This is the last in a series of posts on changes I believe religions must consider to remain relevant to the deeper call to transcendence in human experience.

AcropolisOnly certain religions will remain truly relevant and useful to humanity in facilitating transcendence for the human spirit.  They will be the ones that have adhered to the root message of their founders.  Too often we’ve seen the core messages of religions hijacked by zealots and fundamentalists or watered down to mere ethical principles by well-meaning liberals.  Moderates have too often stood by, reacting indifferently at worst and lukewarm at best.   In either case the founder’s message has often been altered beyond recognition or lost altogether.

In the last century the Jewish and Christian scriptures have been subjected to historical and literary criticism.  This has by and large helped us understand better the intended root message of the founders.  This has enabled us to recognize that Moses didn’t write the first five books of the Hebrew scriptures any more than the evangelists received a direct dictation from heaven for the gospels.  There is much more complexity and depth for us to examine beyond the literal.  We can now move toward sorting out the perspectives and motivations behind the authors’ intentions, as well as determine some of the rewriting and editing that might have taken place.  It would be interesting if all religions that possessed a written tradition allowed the same kind of analysis in order to get back to their authentic, non-ideological roots.

One of the reasons I left formal ministry as a Catholic priest was that I believed in my heart that much of institutional Catholicism had abandoned Jesus’ core message.  Portions of Jesus teachings were often taken out of context, stretched beyond their limits, or over-emphasized at the expense of the rest of his wisdom.  I witnessed ongoing fracturing of the community and a sometimes harmful division of loyalties among traditions and spiritualities, most of whom did indeed have a place in the wider Catholic community.  And so it’s been in other faith traditions as well.

I got burned out as a pastor trying to negotiating between so-called traditionalists and progressives in the church, and frustrated over the vast majority of the indifferent.  Many traditionalists practically deified the institutional church and its leaders, while ignoring the essence of what it meant to treat everyone with more than superficial love and respect.  Many progressives would pick up and leave the Catholic community for more congenial churches or for nothing at all if they felt their personal choices were being compromised by official teachings.  And the indifferent hardly had anything to say…ever.  Perhaps my own experience prejudiced my view but as I looked at the landscape of Christianity throughout the world I kept scratching my head, looking for the logic they were using to justify their existence.   I found a lot of talk, reams of official documents, and a plethora of contradictory actions.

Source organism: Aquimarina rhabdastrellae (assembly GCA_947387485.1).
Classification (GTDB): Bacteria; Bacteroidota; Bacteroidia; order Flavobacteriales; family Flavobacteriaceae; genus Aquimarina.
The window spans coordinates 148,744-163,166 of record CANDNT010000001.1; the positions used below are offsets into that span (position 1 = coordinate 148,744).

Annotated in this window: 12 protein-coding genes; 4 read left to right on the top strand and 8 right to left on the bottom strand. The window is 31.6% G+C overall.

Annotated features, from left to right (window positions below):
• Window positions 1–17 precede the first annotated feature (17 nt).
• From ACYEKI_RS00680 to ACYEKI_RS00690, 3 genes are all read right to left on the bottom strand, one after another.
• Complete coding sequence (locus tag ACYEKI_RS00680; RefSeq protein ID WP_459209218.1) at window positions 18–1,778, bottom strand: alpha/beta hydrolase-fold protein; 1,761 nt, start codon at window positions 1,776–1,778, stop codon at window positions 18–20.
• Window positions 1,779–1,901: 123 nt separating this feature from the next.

aChristusI felt that Jesus had become a prisoner of the very community he founded.  He’d been stylized in art, symbolism, ritual, and theology for centuries.  His core message had been cloaked in complicated theological language that ordinary people found difficult to access.   And most sermons I had heard in parish churches were watered down intellectually to reach the lowest common denominator of the congregation.

The Catholic and Orthodox churches have always expressed their interpretations of Jesus’ teachings through what they call capital “T” tradition.  This has been codified in the official Catholic catechism.  But I believe that if I were able to distill the actual words of Jesus in the bible I’d be shocked at how truly radical he was.  He might even throw out the catechism as being too much of a religious document and not enough of a spiritual guide to transcendence.  The author of the Joshua book series, Joseph Girzone, attempted to depict this reaction of Jesus.

Yet reductionism has always been a danger.  Many who tolerate or even support religion have insisted that the world and societies are better off by being supported by broad religious structures that guide public ethics and morals.   Others have gotten into the “less is more” mentality.  They think: How extreme we can become in some area of liturgy, doctrine, or moral teaching in order for us drive away the unfaithful and separate the wheat from the weeds.  The idea that religion ought to be a benign motivation for good behavior has stripped religion, especially in the West, of its true power to aid people in finding transcendence.  And the idea that the world is divided between the “true believers” and everyone else has created conflict and has been at the heart of much of the warfare and ethnic cleansing we’ve recently witnessed.

Most have realized for the past century that the theological distinctions and political alliances that were behind persecutions among Christians were not worth dying for.  Hopefully the same point of view will be universally adopted where such persecutions continue to hold sway against ethnic groups, religious sects and traditions, females and gays.  At the same time there will always be those on the extreme left who will reject religion’s spiritual role and those on the right who are willing to throw everyone else under the bus.  How can we create an ethos of peaceful coexistence that does not give either extreme a majority voice?

Do you subscribe to a religion or a religious-based faith or spirituality?  If so the issue will be how to identify and remain true to the founders’ essential core beliefs.   Even if you’ve formulated your own ethical and spiritual foundation apart from historical religions, you’ll still need to check in every once in a while to make sure you’re being honest with yourself.  Ultimately at stake is the call to transcendence which awaits all of us.